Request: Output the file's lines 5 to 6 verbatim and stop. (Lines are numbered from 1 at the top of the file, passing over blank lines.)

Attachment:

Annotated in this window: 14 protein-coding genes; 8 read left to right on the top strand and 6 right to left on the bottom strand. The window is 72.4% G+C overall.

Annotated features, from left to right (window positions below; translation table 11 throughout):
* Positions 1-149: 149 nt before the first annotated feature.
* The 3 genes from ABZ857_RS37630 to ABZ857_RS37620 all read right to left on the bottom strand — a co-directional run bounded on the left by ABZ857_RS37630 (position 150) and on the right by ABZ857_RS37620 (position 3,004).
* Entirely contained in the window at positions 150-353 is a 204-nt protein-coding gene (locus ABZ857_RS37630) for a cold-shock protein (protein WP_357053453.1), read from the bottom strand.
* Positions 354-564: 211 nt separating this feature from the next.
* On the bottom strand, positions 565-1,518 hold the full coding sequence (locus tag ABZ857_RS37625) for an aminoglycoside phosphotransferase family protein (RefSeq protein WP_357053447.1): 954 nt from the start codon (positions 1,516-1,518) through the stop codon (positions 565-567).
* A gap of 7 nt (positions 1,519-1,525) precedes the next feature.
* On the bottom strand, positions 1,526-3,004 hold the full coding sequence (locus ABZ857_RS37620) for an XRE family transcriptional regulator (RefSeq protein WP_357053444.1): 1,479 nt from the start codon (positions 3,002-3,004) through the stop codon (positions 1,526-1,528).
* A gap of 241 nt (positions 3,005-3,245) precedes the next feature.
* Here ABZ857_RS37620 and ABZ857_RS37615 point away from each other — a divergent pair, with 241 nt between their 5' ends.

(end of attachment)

* Entirely contained in the window at positions 150-353 is a 204-nt protein-coding gene (locus ABZ857_RS37630) for a cold-shock protein (protein WP_357053453.1), read from the bottom strand.
* Positions 354-564: 211 nt separating this feature from the next.